It is possible that, as late as the mid-19th century, bundling was still practiced in New York state and perhaps in New England, though its popularity was waning. The office-seeker came to a rural home late in the afternoon.
He inquired whether he could obtain a meal, and lodging for the night. The supper was a fine one and the candidate was in excellent humor.
The young man asks his girl to marry him, but he does not give her a diamond. The couple keeps their intentions secret until July or August.
At this time the young woman tells her family about her plans to marry.
The Ordnung is a written and unwritten set of rules for daily living.
Joining the church prepares the young people for the seriousness of setting up their own home.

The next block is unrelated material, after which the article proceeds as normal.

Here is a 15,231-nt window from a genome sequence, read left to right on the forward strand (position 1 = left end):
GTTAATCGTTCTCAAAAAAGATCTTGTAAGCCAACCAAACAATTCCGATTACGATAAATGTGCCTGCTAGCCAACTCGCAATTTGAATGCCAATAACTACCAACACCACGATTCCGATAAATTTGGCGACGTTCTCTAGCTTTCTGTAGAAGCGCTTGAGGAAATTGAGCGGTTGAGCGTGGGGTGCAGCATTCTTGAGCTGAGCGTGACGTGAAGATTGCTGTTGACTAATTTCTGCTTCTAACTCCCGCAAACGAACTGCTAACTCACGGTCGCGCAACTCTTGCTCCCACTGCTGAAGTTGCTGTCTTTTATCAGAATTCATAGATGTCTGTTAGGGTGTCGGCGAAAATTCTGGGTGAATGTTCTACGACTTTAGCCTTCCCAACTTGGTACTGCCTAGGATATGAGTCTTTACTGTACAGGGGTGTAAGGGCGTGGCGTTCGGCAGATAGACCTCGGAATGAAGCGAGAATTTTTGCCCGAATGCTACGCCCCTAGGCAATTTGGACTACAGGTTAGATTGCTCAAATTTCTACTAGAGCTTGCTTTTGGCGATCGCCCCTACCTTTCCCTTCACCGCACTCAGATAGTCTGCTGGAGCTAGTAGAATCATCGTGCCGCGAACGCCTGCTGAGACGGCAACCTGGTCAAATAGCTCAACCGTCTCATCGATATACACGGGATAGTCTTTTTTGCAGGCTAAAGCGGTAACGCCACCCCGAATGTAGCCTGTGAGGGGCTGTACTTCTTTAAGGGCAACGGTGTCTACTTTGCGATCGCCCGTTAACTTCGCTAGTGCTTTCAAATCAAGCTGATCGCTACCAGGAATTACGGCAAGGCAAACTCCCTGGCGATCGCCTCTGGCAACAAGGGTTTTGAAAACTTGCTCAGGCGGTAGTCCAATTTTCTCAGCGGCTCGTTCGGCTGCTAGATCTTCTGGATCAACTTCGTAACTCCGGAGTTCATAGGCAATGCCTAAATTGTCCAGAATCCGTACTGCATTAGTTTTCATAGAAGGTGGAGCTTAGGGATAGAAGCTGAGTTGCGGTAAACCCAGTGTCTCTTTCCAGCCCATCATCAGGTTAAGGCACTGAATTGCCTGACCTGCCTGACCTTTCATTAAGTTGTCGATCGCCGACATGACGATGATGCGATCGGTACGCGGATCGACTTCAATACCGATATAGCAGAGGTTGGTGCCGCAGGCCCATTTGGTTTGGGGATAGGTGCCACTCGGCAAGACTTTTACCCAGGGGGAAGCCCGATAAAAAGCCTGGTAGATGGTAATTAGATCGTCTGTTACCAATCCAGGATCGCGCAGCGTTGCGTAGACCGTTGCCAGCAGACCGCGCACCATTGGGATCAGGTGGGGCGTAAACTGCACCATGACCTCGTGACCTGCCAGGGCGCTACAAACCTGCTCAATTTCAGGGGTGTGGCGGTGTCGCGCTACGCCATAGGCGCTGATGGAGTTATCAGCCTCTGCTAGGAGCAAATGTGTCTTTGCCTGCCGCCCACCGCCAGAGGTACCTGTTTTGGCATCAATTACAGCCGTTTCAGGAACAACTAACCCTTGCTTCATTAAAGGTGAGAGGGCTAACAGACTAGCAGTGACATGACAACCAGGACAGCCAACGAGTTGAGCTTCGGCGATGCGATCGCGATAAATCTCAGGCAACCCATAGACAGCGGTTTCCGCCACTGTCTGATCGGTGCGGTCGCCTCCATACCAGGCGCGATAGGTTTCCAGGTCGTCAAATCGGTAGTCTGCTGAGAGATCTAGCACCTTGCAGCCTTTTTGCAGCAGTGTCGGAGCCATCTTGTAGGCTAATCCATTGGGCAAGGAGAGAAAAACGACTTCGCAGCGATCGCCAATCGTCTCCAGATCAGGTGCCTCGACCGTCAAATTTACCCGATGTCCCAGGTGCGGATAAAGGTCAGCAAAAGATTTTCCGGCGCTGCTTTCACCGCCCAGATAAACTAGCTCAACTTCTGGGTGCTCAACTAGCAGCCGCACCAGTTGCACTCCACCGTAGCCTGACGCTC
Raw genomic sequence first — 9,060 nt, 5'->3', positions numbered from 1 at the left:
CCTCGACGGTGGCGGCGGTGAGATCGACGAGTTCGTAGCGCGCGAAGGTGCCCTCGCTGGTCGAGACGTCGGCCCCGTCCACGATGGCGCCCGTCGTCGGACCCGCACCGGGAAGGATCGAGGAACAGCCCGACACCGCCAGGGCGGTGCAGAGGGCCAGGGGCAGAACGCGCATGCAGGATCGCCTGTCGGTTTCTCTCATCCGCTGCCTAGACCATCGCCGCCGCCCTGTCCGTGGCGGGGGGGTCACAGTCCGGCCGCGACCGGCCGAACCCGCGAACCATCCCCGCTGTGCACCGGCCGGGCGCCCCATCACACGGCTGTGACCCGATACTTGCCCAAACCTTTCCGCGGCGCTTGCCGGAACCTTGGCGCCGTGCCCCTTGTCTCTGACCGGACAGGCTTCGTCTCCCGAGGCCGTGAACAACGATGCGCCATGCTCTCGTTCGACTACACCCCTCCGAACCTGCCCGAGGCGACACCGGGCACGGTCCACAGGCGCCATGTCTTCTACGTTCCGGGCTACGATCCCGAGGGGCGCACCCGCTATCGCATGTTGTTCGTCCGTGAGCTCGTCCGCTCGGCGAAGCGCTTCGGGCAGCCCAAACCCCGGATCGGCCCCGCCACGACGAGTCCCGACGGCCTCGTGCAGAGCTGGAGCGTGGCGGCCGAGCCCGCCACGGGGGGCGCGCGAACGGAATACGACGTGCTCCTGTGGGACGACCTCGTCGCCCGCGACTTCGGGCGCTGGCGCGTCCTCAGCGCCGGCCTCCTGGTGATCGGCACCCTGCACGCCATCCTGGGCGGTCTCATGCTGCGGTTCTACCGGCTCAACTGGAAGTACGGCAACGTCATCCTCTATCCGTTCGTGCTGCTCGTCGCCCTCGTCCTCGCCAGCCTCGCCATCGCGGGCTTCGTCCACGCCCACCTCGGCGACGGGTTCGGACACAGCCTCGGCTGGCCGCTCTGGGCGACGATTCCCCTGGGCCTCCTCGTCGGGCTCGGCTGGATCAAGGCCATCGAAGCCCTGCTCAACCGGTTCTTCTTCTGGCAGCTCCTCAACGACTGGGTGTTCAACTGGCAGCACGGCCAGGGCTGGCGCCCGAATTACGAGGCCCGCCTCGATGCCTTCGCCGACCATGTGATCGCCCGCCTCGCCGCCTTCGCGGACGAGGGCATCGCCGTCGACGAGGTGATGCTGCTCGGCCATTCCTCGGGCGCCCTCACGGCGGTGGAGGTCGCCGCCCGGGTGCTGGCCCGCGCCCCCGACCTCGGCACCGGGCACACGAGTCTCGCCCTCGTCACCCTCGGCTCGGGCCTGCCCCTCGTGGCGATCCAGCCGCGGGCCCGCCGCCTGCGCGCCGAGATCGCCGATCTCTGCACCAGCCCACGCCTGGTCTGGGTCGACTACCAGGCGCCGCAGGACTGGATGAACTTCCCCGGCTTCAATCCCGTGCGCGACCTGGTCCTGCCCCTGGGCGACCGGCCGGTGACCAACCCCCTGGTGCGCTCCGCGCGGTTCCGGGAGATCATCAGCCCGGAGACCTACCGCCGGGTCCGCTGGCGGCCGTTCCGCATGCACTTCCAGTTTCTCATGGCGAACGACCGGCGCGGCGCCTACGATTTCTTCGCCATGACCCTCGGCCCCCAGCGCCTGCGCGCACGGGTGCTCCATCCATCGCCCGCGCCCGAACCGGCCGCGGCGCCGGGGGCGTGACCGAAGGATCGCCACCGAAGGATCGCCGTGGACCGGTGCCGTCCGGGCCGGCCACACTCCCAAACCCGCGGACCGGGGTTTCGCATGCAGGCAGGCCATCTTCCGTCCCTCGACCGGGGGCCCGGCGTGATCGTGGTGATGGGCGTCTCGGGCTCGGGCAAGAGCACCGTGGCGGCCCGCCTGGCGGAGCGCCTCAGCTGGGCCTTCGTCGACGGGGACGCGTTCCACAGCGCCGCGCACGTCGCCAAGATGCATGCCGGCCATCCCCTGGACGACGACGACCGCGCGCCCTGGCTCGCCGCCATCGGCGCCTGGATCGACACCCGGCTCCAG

Read through all the comments below to discover what it is and who is doing it. Dee I think that's why it so controversial, even among the Amish, Carol. Lizzy It is still practiced among the Swartentruber Amish, at least it was when I left 4 yrs. Naomi I heard from a former Amish, that it still goes on, that is why they left so that their children wouldn't get pregnant and then have to get married, then have to join the church and then make the VOW and then the religion has them. Naomi, did you know if the former Amish was Swartzentruber or Old Order? ( : Naomi Old Order Minerva Dee my family is old order, and yes it is still the way of dating in the community "Danville, Ohio" Le Roy Ya, it is basically a rule in the Swartzentruber church where we grew up and if anybody didn't do it because of conviction they were considered strange! A classmate did a report on it in our English class in college. I heard the Amish in Lancaster PA no longer bed court. Le Roy, I wondered if it is still going on around here. Lynn, the Amish bed court without a board--just teens in a bed together--often on the first "date"--in fact, that IS the date. It seems that a porch swing might have been better.A whirlwind of activity begins after Fast Day on October 11.Fall communion takes place the following church Sunday.When Emma Gingerich left her Amish community in Eagleville, Missouri, she was 18 and had an eighth-grade education. The life that awaited most Amish women—one of cooking, cleaning, and child-rearing—never appealed to her.She wanted an education and the freedom to choose her own path. She grew up without light bulbs, but she met her boyfriend of seven months on Plenty of Fish. When people ask where she’s from, she responds, wryly, “Missouri.”Apparently Emma is not the only Amish person lured by a freer, more connected life. I googled my grandfather and I found information about him that I just couldn’t believe. Apparently, he was accused of doing some bad stuff, but the law couldn’t do anything about it because he was Amish.For a few years now I've been hearing conflicting stories about the Amish and bed courtship.